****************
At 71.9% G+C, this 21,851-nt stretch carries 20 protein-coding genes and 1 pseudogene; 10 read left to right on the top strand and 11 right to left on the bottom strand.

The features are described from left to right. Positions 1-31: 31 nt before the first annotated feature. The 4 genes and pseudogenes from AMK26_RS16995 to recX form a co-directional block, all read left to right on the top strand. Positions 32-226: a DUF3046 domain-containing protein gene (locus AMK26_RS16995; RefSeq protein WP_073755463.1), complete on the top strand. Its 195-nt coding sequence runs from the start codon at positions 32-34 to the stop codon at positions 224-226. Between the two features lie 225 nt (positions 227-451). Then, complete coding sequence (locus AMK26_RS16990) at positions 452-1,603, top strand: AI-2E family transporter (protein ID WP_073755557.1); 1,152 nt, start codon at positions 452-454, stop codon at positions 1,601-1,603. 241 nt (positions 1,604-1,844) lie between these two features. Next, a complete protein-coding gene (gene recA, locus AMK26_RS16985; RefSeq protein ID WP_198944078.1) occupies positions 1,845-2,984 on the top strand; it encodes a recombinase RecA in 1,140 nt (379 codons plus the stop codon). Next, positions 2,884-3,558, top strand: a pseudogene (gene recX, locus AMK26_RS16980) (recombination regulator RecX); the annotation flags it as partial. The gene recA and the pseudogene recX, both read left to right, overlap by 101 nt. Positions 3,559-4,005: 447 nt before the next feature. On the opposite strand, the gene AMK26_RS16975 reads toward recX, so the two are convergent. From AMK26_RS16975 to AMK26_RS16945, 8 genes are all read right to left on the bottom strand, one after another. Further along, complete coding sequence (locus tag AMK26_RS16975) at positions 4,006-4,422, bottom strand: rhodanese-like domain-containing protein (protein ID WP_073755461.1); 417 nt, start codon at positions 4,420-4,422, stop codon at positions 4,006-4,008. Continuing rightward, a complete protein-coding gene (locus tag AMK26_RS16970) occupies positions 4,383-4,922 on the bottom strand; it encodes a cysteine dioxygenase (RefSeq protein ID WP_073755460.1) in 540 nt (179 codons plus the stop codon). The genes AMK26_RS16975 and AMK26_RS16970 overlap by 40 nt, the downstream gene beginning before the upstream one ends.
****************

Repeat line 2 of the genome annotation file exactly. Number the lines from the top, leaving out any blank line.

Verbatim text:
The features are described from left to right. Positions 1-31: 31 nt before the first annotated feature. The 4 genes and pseudogenes from AMK26_RS16995 to recX form a co-directional block, all read left to right on the top strand. Positions 32-226: a DUF3046 domain-containing protein gene (locus AMK26_RS16995; RefSeq protein WP_073755463.1), complete on the top strand. Its 195-nt coding sequence runs from the start codon at positions 32-34 to the stop codon at positions 224-226. Between the two features lie 225 nt (positions 227-451). Then, complete coding sequence (locus AMK26_RS16990) at positions 452-1,603, top strand: AI-2E family transporter (protein ID WP_073755557.1); 1,152 nt, start codon at positions 452-454, stop codon at positions 1,601-1,603. 241 nt (positions 1,604-1,844) lie between these two features. Next, a complete protein-coding gene (gene recA, locus AMK26_RS16985; RefSeq protein ID WP_198944078.1) occupies positions 1,845-2,984 on the top strand; it encodes a recombinase RecA in 1,140 nt (379 codons plus the stop codon). Next, positions 2,884-3,558, top strand: a pseudogene (gene recX, locus AMK26_RS16980) (recombination regulator RecX); the annotation flags it as partial. The gene recA and the pseudogene recX, both read left to right, overlap by 101 nt. Positions 3,559-4,005: 447 nt before the next feature. On the opposite strand, the gene AMK26_RS16975 reads toward recX, so the two are convergent. From AMK26_RS16975 to AMK26_RS16945, 8 genes are all read right to left on the bottom strand, one after another. Further along, complete coding sequence (locus tag AMK26_RS16975) at positions 4,006-4,422, bottom strand: rhodanese-like domain-containing protein (protein ID WP_073755461.1); 417 nt, start codon at positions 4,420-4,422, stop codon at positions 4,006-4,008. Continuing rightward, a complete protein-coding gene (locus tag AMK26_RS16970) occupies positions 4,383-4,922 on the bottom strand; it encodes a cysteine dioxygenase (RefSeq protein ID WP_073755460.1) in 540 nt (179 codons plus the stop codon). The genes AMK26_RS16975 and AMK26_RS16970 overlap by 40 nt, the downstream gene beginning before the upstream one ends.